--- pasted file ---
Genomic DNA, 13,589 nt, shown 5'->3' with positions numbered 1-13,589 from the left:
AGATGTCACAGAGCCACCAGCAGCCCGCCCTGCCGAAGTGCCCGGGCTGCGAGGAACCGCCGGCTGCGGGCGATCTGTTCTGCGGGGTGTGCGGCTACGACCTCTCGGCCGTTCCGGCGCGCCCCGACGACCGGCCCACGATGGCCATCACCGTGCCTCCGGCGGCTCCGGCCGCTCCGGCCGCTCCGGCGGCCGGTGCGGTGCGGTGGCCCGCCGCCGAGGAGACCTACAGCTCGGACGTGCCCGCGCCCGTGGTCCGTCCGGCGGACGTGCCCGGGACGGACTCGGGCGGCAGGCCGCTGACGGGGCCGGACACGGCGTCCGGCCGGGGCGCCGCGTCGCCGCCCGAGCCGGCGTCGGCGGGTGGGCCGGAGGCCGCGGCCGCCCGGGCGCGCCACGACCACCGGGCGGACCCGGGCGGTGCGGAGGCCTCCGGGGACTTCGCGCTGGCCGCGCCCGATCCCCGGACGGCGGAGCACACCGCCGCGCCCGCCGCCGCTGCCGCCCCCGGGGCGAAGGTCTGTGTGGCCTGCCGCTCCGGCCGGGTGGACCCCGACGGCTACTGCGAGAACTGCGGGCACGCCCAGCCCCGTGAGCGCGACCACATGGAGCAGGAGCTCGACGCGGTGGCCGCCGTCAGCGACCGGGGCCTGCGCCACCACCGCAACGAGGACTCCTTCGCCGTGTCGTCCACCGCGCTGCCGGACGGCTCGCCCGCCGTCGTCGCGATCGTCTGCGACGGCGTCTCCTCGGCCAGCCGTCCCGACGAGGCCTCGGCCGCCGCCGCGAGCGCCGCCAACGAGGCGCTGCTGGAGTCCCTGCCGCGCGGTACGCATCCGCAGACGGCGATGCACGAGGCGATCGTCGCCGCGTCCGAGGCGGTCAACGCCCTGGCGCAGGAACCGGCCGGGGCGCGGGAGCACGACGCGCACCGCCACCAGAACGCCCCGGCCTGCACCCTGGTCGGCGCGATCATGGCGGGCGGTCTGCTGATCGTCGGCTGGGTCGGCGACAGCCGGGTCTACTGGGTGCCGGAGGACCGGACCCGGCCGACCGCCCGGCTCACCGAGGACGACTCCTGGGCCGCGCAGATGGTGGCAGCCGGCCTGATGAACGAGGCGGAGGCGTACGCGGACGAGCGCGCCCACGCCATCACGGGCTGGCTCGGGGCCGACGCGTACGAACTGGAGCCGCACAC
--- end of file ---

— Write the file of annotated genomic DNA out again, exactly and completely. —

Genomic DNA, 13,589 nt, shown 5'->3' with positions numbered 1-13,589 from the left:
AGATGTCACAGAGCCACCAGCAGCCCGCCCTGCCGAAGTGCCCGGGCTGCGAGGAACCGCCGGCTGCGGGCGATCTGTTCTGCGGGGTGTGCGGCTACGACCTCTCGGCCGTTCCGGCGCGCCCCGACGACCGGCCCACGATGGCCATCACCGTGCCTCCGGCGGCTCCGGCCGCTCCGGCCGCTCCGGCGGCCGGTGCGGTGCGGTGGCCCGCCGCCGAGGAGACCTACAGCTCGGACGTGCCCGCGCCCGTGGTCCGTCCGGCGGACGTGCCCGGGACGGACTCGGGCGGCAGGCCGCTGACGGGGCCGGACACGGCGTCCGGCCGGGGCGCCGCGTCGCCGCCCGAGCCGGCGTCGGCGGGTGGGCCGGAGGCCGCGGCCGCCCGGGCGCGCCACGACCACCGGGCGGACCCGGGCGGTGCGGAGGCCTCCGGGGACTTCGCGCTGGCCGCGCCCGATCCCCGGACGGCGGAGCACACCGCCGCGCCCGCCGCCGCTGCCGCCCCCGGGGCGAAGGTCTGTGTGGCCTGCCGCTCCGGCCGGGTGGACCCCGACGGCTACTGCGAGAACTGCGGGCACGCCCAGCCCCGTGAGCGCGACCACATGGAGCAGGAGCTCGACGCGGTGGCCGCCGTCAGCGACCGGGGCCTGCGCCACCACCGCAACGAGGACTCCTTCGCCGTGTCGTCCACCGCGCTGCCGGACGGCTCGCCCGCCGTCGTCGCGATCGTCTGCGACGGCGTCTCCTCGGCCAGCCGTCCCGACGAGGCCTCGGCCGCCGCCGCGAGCGCCGCCAACGAGGCGCTGCTGGAGTCCCTGCCGCGCGGTACGCATCCGCAGACGGCGATGCACGAGGCGATCGTCGCCGCGTCCGAGGCGGTCAACGCCCTGGCGCAGGAACCGGCCGGGGCGCGGGAGCACGACGCGCACCGCCACCAGAACGCCCCGGCCTGCACCCTGGTCGGCGCGATCATGGCGGGCGGTCTGCTGATCGTCGGCTGGGTCGGCGACAGCCGGGTCTACTGGGTGCCGGAGGACCGGACCCGGCCGACCGCCCGGCTCACCGAGGACGACTCCTGGGCCGCGCAGATGGTGGCAGCCGGCCTGATGAACGAGGCGGAGGCGTACGCGGACGAGCGCGCCCACGCCATCACGGGCTGGCTCGGGGCCGACGCGTACGAACTGGAGCCGCACAC